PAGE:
The longest part of the entire recipe was making the marshmallow cream (which I had from making Twinkies) and pitting the cherries. If you don’t want to use a homemade marshmallow cream you can easily drizzle with a homemade vanilla icing. If you don’t fancy ricotta (which I highly recommend you use) you can make cream cheese turnovers by substituting the products.

What kinds of cherries are there? 



Apparently there are over 1000 varieties of cherries out there, who knew. The cherry is a stone fruit which means you will find a pit in the centre. That means if you don’t fancy one there is bound to be one cherry that you just can’t get enough of. The top producing country as of 2009 for cherries was Turkey with the USA coming in second place and Canada in twenty-third spot. There are two species of cherries, sweet (Prunus avium) and sour/tart (Prunus cerasus)

It’s July now and the cherries in Ontario are red, juicy and crying to be picked and eaten from the tree. The picture above is from the tree that we picked our cherries from. Although I prefer the black cherry for even more sweetness the red cherries that I used in this recipe work just as equal although I had to add some sugar to the pie filling.

The cherry like I mentioned is a fruit that can either be sweet or sour and has many uses from making pies to jellies, jams, sauces and a variety of baked goods. Most people tend to use the sour cherry for baking, cooking and preserves although both work just as well in my opinion.


Note: This is not a full list of cherries but many common names.

  • Rainier Cherries
  • Van cherry
  • Chelen
  • Lapin
  • Sweetheart
  • Skeena
  • Staccato
  • Christalina
  • Bing
  • Maraschino
  • Tieton
  • Spanish Cherry
  • Morello
  • Napoleon
  • Choke Cherry
  • North Star
  • Black Cherry
  • Surefire
  • Balaton
  • Montmorency

You can read more about these cherries here from the Okanagan in British Columbia along with picking instructions and how to store cherries.

What do you make with your cherries?

Picking cherries



While at the relatives for Canada Day we were lucky to pick organic cherries from the trees on their property. It took me a while but I finally stopped Mrs. CBB long enough to actually put cherries in the bowl rather in her mouth. Although they are organic you have to be very careful when eating anything organic because the worms love to get inside and enjoy all the goodness of the fruit.

It took me about one hour to pit and go through every cherry to make sure they were worm-free and I cleaned them under cold water. I’ll admit I found a few so make sure you are thorough when cleaning unless you don’t mind a bit of extra protein. Just think of all the fun flavours you get when you buy it straight from the manufacturer, lol.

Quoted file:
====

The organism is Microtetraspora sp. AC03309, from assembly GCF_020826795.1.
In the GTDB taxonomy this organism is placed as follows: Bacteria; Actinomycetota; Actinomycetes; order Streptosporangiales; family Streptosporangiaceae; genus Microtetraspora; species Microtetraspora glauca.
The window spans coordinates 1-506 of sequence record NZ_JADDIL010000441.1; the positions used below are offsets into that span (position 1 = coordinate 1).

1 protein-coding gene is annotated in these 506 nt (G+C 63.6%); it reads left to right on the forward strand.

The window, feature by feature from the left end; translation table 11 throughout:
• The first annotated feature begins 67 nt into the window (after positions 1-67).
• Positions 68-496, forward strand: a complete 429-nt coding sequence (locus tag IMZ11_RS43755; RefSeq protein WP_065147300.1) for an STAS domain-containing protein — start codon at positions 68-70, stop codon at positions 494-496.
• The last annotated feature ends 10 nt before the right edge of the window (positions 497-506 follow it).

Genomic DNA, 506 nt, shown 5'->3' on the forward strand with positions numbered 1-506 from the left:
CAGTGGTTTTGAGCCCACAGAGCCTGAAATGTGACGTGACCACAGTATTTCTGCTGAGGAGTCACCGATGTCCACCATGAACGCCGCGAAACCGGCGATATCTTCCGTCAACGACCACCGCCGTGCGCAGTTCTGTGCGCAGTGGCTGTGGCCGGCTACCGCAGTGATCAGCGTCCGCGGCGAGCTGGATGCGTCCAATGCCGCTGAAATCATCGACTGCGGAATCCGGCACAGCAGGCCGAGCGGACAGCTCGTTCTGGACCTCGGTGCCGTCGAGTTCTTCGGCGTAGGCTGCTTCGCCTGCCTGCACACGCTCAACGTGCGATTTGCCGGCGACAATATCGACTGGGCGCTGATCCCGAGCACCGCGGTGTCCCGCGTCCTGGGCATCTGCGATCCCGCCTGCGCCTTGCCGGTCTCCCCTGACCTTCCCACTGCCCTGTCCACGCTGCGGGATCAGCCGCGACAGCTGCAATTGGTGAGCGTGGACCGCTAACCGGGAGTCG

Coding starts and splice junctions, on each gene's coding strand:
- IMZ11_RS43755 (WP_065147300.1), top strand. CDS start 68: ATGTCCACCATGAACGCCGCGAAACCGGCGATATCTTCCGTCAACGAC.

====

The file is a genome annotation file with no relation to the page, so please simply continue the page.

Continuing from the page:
Making cherry pie filling



How to make homemade cherry pie filling?

I then added the cleaned cherries to a pot with the sugar, lime peel and lime juice and cooked the cherries down for about 5-10 minutes. You will see that the cherry juices will release fairly quickly and the cherries will soften. At that point I mixed my cornstarch and water and then mixed it in the pot. With-in a few minutes you will find that the cherry pie filling will thicken in the pot. You can then just turn off your stove and let the mixture cool as you need it to be cold for this recipe. It’s a fairly easy process which would be similar to thickening many soups and sauces.

I’m sure one day when we look to buy a second property with more land I’ll be planting apple trees, pear trees, black cherry trees, peach trees, fig trees and so on. You can only begin to imagine how much we love to garden and why organic is important to us bit only if we are the farmers behind the wheel.

The cost in the grocery store for organic produce far exceeds our grocery budget although when the price is right we waste no time at all to stock up on our favourite fruits and veg. In the summer we make full use of our property space to grow our own organic vegetables so we can store them for winter use as well in our freezer.



The ricotta cheese filling is fairly straight-forward to make. I made this in advance while the cherry pie filling was cooking so I can chill it in the refrigerator. This is a sweet ricotta filling but not too sweet since the cherries are sweet enough. I put the ricotta in a bowl and then added in pure vanilla, powdered sugar, egg, milk, almond extract, honey, cinnamon and Greek yogurt then mixed it until smooth.


How to make pastry?

I didn’t make this cherry turnover recipe with a puff pastry recipe but rather used a simple pie pastry because I didn’t want to complicate the recipe too much. Keeping it simple and using what most people have in their pantry was where I was aiming with this recipe.

I love a cherry cheese Danish and although I can’t call this a Danish I’ve turned it into a cherry ricotta cheese turnover that you will never forget. It’s an easy turnover recipe that you can whip up when you plan a dinner party and can make it a day in advance. You can eat these cherry turnovers cold or hot.

For this recipe I simply used the same pastry that I created when I made my coconut custard tarts. It’s an easy pastry recipe that I find works just as well for any basic pastry recipe I need. All the information for the pastry is in the link above.

Once the pastry was ready I sprinkled some flour on my surface and rolled out the pastry into a circle but my goal was to make a square. I’m not a creative pastry chef so I just went ahead and did the best I could to square the pastry. I then ran a knife through it to create the triangle shape I needed for the turnover.